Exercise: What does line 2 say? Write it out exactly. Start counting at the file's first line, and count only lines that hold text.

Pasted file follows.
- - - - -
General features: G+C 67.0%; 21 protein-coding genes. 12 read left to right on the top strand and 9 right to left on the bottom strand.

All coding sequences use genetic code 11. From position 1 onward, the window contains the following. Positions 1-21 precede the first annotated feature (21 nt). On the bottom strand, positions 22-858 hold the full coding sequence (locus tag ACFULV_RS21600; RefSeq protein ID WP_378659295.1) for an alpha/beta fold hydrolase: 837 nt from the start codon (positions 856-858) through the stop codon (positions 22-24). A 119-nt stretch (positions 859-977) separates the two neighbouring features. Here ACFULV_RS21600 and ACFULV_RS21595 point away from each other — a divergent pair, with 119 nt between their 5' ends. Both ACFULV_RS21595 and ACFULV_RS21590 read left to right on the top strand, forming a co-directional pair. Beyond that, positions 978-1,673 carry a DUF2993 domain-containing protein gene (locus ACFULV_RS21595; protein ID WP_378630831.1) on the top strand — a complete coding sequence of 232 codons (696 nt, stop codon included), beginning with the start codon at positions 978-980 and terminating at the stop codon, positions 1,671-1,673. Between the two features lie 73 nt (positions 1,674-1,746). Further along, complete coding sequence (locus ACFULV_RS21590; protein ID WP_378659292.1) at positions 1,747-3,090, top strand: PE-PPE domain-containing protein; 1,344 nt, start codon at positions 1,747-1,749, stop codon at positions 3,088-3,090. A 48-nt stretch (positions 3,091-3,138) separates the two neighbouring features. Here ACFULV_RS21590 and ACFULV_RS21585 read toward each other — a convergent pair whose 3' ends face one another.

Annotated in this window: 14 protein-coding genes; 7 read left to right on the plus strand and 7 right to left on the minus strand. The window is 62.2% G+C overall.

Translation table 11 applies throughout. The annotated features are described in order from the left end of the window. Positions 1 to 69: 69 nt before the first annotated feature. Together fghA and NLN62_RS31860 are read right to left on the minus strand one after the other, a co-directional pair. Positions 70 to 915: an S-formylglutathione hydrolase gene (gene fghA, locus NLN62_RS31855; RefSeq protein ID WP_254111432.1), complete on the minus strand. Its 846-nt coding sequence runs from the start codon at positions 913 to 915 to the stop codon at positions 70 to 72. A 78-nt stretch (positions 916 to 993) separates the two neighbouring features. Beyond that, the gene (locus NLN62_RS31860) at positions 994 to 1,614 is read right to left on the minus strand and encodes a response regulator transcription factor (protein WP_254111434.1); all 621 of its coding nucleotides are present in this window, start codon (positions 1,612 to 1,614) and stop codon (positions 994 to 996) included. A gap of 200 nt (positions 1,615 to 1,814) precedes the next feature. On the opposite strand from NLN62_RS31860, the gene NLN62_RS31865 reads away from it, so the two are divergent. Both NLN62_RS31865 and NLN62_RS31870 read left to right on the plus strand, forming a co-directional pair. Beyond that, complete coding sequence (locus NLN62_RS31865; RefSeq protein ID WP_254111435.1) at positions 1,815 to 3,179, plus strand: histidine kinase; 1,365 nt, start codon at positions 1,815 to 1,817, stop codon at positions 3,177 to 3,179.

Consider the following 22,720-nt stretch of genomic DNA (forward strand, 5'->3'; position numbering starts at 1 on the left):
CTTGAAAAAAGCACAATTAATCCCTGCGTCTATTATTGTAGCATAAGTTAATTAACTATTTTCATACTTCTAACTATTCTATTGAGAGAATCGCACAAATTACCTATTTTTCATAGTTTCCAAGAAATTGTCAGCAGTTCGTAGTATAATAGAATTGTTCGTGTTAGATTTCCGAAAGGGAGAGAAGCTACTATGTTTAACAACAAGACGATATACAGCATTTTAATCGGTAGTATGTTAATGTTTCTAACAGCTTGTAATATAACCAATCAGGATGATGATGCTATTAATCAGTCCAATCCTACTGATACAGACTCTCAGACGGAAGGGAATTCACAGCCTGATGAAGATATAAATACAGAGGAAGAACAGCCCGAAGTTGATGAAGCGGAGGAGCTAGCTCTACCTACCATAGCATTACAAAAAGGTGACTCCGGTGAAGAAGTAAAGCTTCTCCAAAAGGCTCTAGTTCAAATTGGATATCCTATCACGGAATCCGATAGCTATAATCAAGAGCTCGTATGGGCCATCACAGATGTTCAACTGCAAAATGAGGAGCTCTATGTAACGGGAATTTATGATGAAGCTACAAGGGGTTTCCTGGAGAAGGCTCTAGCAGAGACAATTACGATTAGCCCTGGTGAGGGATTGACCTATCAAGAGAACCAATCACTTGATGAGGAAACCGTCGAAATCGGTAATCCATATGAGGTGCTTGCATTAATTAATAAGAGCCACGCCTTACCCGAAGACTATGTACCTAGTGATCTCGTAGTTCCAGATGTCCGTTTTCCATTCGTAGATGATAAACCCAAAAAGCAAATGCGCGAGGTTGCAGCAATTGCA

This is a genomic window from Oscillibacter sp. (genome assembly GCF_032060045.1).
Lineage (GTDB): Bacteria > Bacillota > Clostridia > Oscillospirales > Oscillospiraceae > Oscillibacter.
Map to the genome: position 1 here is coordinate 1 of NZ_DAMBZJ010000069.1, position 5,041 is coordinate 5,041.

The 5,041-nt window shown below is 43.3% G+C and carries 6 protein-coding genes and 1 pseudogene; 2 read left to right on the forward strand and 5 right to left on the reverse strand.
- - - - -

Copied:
All coding sequences use genetic code 11. From position 1 onward, the window contains the following. Positions 1-21 precede the first annotated feature (21 nt). On the bottom strand, positions 22-858 hold the full coding sequence (locus tag ACFULV_RS21600; RefSeq protein ID WP_378659295.1) for an alpha/beta fold hydrolase: 837 nt from the start codon (positions 856-858) through the stop codon (positions 22-24). A 119-nt stretch (positions 859-977) separates the two neighbouring features. Here ACFULV_RS21600 and ACFULV_RS21595 point away from each other — a divergent pair, with 119 nt between their 5' ends. Both ACFULV_RS21595 and ACFULV_RS21590 read left to right on the top strand, forming a co-directional pair. Beyond that, positions 978-1,673 carry a DUF2993 domain-containing protein gene (locus ACFULV_RS21595; protein ID WP_378630831.1) on the top strand — a complete coding sequence of 232 codons (696 nt, stop codon included), beginning with the start codon at positions 978-980 and terminating at the stop codon, positions 1,671-1,673. Between the two features lie 73 nt (positions 1,674-1,746). Further along, complete coding sequence (locus ACFULV_RS21590; protein ID WP_378659292.1) at positions 1,747-3,090, top strand: PE-PPE domain-containing protein; 1,344 nt, start codon at positions 1,747-1,749, stop codon at positions 3,088-3,090. A 48-nt stretch (positions 3,091-3,138) separates the two neighbouring features. Here ACFULV_RS21590 and ACFULV_RS21585 read toward each other — a convergent pair whose 3' ends face one another.